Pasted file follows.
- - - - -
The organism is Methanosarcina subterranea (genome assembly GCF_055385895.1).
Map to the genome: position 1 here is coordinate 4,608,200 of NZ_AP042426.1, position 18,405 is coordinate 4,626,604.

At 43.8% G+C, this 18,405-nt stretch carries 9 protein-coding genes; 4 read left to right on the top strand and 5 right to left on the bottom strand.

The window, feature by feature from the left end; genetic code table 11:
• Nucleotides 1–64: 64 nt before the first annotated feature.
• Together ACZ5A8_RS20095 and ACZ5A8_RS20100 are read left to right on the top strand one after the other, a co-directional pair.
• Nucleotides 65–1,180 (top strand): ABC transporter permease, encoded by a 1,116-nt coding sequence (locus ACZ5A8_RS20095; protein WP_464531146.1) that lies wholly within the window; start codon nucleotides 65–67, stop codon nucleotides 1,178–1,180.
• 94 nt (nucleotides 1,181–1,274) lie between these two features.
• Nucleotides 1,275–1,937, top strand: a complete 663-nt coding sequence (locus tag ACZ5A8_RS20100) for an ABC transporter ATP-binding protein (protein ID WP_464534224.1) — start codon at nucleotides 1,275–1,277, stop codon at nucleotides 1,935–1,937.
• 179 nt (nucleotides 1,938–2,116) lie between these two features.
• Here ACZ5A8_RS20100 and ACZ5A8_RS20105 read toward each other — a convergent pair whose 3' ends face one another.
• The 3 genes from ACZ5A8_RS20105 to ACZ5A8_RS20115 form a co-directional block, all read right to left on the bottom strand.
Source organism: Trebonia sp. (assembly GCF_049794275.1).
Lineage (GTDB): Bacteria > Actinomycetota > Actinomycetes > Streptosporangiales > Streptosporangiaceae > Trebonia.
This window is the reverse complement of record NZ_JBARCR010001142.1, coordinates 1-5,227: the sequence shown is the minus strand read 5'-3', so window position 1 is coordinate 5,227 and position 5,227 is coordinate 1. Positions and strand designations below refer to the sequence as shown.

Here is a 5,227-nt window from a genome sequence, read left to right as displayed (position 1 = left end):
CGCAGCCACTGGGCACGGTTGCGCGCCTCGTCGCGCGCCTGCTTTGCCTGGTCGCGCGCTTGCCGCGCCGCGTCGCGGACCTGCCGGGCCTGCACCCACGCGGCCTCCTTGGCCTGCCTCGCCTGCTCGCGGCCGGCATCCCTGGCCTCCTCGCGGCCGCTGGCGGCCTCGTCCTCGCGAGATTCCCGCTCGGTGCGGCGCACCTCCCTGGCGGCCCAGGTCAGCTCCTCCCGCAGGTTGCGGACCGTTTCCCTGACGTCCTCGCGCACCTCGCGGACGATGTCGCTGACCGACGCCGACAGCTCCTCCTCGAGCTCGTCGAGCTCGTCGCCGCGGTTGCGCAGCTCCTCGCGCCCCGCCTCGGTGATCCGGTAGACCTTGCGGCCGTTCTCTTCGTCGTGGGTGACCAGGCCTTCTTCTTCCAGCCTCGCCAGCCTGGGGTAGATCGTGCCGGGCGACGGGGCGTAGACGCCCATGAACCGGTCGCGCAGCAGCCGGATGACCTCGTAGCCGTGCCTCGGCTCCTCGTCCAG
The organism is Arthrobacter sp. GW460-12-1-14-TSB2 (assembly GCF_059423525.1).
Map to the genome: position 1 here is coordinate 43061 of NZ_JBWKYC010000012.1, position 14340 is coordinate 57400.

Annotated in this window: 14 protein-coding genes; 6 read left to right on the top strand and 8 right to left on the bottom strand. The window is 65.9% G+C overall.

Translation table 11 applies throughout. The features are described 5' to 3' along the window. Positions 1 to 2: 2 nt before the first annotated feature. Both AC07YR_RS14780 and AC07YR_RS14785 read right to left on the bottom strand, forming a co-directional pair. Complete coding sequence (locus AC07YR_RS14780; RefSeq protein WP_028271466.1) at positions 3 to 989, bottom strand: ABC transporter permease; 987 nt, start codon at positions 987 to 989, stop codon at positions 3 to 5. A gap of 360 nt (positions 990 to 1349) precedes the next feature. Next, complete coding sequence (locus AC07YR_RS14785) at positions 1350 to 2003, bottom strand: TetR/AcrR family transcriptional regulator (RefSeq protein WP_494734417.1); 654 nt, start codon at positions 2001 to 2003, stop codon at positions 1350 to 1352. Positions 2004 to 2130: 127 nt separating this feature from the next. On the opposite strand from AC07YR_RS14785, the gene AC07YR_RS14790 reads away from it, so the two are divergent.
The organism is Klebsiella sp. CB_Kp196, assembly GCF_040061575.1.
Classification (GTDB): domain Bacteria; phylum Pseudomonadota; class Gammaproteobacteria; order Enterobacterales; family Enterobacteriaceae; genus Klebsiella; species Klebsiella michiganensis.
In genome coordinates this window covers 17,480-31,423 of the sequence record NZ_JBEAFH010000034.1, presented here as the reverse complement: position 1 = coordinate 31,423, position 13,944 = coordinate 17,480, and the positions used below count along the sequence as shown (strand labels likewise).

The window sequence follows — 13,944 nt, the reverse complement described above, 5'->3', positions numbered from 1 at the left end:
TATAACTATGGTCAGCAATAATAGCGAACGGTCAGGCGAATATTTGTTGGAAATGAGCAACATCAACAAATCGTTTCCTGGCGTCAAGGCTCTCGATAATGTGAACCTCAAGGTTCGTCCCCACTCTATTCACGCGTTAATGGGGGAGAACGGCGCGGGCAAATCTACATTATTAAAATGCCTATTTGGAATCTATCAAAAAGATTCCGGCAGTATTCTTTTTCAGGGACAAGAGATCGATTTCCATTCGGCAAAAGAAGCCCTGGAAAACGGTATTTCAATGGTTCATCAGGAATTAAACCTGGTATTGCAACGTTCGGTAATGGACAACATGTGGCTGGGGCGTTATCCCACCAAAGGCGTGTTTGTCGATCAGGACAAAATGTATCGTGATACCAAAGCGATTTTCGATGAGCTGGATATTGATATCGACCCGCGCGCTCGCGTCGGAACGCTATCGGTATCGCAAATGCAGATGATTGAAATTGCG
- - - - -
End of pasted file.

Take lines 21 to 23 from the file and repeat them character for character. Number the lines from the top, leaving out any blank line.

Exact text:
Translation table 11 applies throughout. The features are described 5' to 3' along the window. Positions 1 to 2: 2 nt before the first annotated feature. Both AC07YR_RS14780 and AC07YR_RS14785 read right to left on the bottom strand, forming a co-directional pair. Complete coding sequence (locus AC07YR_RS14780; RefSeq protein WP_028271466.1) at positions 3 to 989, bottom strand: ABC transporter permease; 987 nt, start codon at positions 987 to 989, stop codon at positions 3 to 5. A gap of 360 nt (positions 990 to 1349) precedes the next feature. Next, complete coding sequence (locus AC07YR_RS14785) at positions 1350 to 2003, bottom strand: TetR/AcrR family transcriptional regulator (RefSeq protein WP_494734417.1); 654 nt, start codon at positions 2001 to 2003, stop codon at positions 1350 to 1352. Positions 2004 to 2130: 127 nt separating this feature from the next. On the opposite strand from AC07YR_RS14785, the gene AC07YR_RS14790 reads away from it, so the two are divergent.
The organism is Klebsiella sp. CB_Kp196, assembly GCF_040061575.1.
Classification (GTDB): domain Bacteria; phylum Pseudomonadota; class Gammaproteobacteria; order Enterobacterales; family Enterobacteriaceae; genus Klebsiella; species Klebsiella michiganensis.